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Venturing into the Literary Journey of Author Robert DeMayo: A Blend of Real-World Explorations and Intriguing Storytelling

Venturing into the Literary Journey of Author Robert DeMayo A Blend of Real-World Explorations and Intriguing Storytelling
Photo Courtesy: Robert DeMayo

By Michael Beas 

Explore the fascinating world of author Robert DeMayo, whose career spanning eight novels has been driven by his experiences promoting educational travel and leading tours in far-flung locations throughout the world. DeMayo’s experiences have influenced his narrative, ranging from his early days organizing special trips for Eos Study trips—where he saw beluga whales in Hudson Bay and ventured below the surface of the Titanic—to his travels as a tour guide in Alaska, the Yukon, and Arizona. After leaving the exciting field of guiding to pursue a career in full-time writing, DeMayo finds inspiration in his interactions with cowboys, Native Americans, and historical characters such as General Custer and Crazy Horse. His books take readers on a fictional trip filled with the spirit of exploration and adventure, from historical fiction mysteries set in places like Sedona and Kenya’s Maasai Mara to road tales that evoke the spirit of travel. By skillfully fusing reality and fiction, DeMayo takes readers on a literary journey that defies categorization and time, crafting captivating stories that envelop readers and take them to enigmatic locales and historical periods.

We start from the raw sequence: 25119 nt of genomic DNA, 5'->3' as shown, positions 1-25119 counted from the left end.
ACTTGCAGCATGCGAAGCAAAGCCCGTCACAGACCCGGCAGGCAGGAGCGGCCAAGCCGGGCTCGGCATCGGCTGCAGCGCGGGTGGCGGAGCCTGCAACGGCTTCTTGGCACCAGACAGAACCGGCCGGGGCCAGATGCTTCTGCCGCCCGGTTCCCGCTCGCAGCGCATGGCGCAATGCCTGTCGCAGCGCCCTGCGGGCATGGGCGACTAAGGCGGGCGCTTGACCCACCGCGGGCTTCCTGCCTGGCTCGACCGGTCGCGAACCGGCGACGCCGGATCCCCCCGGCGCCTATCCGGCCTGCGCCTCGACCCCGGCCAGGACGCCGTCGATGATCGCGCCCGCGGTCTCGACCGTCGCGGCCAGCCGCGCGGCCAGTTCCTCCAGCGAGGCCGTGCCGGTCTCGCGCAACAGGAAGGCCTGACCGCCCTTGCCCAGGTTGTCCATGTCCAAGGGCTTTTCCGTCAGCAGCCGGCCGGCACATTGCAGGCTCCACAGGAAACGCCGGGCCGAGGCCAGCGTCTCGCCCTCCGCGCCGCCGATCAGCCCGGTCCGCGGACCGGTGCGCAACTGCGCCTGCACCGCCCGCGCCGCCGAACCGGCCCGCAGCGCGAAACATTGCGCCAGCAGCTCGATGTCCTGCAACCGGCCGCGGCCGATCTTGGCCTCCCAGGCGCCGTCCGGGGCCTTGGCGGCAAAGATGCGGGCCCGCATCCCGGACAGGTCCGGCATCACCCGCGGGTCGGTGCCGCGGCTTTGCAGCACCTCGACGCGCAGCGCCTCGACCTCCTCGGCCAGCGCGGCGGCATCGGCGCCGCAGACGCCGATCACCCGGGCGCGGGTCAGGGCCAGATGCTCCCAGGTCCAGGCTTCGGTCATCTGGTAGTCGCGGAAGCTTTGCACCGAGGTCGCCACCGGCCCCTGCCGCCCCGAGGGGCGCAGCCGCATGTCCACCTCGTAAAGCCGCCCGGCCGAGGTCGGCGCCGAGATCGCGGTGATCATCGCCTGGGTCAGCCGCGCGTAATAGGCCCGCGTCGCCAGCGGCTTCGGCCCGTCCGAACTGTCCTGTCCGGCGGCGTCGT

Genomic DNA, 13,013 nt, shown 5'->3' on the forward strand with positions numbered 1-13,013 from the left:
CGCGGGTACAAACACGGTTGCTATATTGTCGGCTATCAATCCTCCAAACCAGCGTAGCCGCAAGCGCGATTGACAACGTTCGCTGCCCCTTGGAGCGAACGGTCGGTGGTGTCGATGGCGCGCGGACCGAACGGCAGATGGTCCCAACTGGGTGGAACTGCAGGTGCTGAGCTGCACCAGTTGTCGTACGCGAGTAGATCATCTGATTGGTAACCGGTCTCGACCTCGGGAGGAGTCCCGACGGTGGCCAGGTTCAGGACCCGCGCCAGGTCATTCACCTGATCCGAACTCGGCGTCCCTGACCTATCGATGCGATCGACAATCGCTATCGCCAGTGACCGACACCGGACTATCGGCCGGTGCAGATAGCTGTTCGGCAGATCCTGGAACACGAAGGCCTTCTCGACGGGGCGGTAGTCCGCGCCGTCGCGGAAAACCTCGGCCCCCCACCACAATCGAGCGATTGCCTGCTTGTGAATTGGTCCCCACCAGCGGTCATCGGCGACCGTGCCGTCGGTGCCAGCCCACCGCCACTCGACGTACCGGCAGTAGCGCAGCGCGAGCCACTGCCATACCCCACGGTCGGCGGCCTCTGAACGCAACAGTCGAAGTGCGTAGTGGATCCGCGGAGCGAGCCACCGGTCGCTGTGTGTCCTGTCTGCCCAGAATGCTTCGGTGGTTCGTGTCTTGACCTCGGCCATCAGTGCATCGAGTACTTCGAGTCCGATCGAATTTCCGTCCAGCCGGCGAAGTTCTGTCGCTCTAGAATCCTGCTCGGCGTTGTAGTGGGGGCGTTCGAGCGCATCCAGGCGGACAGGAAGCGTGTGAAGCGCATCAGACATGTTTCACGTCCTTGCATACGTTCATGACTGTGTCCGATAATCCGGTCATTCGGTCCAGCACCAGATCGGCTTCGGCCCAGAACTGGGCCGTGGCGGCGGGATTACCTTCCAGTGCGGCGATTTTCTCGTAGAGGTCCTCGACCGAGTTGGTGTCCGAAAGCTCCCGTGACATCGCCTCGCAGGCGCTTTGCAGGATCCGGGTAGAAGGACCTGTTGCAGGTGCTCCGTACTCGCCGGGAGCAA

Can you tell us about your time marketing for Eos Study Tours and the unique travel opportunities it offered?

Eos Study Tours, an organization specializing in educational travel, curated exclusive tours for non-profit entities, featuring their own members as lecturers. Through Eos, I had the privilege of observing beluga whales in Hudson Bay, attending an elephant festival in Jaipur, India, and visiting a rainforest observation platform in the Panamanian rainforest. While many of these tours were considered high-end and fell outside of my budget, they provided me with the opportunity to be a part of exhilarating experiences such as deep sea dives to the Titanic and Bismark, Antarctic voyages, African safaris, and archaeological tours across the globe. The money generated by the tours went into conservation efforts. My job allowed me to engage with genuine explorers and esteemed institutions like The Explorers Club, The American Geographical Society, and The Archaeological Institute of America. Working with these organizations not only enriched my understanding of the world but also fostered a profound appreciation for modern exploration, particularly its emphasis on conservation—a cause I am proud to support.

What inspired you to work as a tour guide in Alaska, the Yukon, and Arizona, and how did that experience influence your writing?